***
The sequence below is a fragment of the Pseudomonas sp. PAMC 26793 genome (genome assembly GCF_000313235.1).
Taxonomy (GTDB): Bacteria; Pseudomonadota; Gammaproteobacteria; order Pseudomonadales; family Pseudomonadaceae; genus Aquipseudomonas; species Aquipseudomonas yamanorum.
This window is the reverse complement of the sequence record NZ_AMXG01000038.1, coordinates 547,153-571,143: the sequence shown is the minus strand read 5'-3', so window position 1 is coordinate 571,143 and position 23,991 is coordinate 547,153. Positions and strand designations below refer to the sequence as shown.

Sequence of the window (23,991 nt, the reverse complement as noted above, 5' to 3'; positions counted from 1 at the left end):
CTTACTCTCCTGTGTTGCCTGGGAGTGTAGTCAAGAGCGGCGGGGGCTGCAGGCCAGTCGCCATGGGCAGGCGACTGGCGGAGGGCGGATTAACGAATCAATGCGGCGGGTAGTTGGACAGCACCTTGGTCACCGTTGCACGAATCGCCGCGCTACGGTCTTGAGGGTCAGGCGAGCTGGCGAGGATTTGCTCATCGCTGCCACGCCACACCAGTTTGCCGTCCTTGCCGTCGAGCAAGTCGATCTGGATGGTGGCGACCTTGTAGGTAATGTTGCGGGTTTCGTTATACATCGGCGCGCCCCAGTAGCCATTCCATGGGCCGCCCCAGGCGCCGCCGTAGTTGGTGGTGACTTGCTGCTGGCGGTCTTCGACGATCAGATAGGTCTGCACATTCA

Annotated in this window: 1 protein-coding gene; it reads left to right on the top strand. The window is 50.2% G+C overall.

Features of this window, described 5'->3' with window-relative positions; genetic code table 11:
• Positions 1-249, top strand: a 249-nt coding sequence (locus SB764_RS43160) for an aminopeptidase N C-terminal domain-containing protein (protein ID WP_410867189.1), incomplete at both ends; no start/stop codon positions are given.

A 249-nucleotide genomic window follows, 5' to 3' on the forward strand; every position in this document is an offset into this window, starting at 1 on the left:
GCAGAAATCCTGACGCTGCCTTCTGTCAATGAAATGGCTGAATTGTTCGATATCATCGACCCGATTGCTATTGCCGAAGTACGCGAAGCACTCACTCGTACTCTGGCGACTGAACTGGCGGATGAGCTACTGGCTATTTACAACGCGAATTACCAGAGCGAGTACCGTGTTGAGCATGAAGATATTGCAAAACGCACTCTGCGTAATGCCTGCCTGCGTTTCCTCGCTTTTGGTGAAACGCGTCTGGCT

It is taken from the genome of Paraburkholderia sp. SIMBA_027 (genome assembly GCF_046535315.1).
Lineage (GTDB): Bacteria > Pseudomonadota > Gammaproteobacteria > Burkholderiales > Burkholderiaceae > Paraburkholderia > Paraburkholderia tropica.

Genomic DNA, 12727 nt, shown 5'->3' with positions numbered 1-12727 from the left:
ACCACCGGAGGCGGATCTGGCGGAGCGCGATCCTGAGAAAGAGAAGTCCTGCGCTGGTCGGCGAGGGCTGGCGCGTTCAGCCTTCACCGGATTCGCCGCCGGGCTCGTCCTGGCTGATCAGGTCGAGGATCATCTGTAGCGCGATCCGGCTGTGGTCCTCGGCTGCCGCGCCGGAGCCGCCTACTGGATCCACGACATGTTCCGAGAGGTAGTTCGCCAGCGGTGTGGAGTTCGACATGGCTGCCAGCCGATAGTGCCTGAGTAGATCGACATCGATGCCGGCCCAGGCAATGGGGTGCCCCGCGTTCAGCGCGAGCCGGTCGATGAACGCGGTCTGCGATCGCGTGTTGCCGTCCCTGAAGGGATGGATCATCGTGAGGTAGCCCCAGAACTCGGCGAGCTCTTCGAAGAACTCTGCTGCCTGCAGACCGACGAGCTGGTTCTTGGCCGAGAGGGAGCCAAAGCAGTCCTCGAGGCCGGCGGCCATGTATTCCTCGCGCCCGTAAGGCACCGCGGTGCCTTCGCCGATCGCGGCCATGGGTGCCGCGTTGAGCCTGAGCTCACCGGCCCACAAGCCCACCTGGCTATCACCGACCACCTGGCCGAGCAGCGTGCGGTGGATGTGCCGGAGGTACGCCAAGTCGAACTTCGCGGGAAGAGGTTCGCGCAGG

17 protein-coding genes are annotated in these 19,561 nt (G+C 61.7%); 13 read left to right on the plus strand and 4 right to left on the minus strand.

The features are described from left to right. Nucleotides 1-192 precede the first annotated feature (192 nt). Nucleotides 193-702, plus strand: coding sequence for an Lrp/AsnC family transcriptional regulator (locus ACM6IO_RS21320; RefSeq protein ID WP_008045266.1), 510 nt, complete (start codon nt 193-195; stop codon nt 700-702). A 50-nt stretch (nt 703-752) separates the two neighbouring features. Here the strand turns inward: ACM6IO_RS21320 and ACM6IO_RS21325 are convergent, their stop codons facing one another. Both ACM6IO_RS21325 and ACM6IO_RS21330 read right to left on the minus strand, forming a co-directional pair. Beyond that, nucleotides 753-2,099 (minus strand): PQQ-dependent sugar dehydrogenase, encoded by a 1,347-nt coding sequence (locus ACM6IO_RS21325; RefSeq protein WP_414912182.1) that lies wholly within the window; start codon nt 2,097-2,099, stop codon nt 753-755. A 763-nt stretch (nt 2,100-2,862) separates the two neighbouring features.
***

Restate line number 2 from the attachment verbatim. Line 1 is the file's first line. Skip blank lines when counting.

Taxonomy (GTDB): Bacteria; Pseudomonadota; Gammaproteobacteria; order Pseudomonadales; family Pseudomonadaceae; genus Aquipseudomonas; species Aquipseudomonas yamanorum.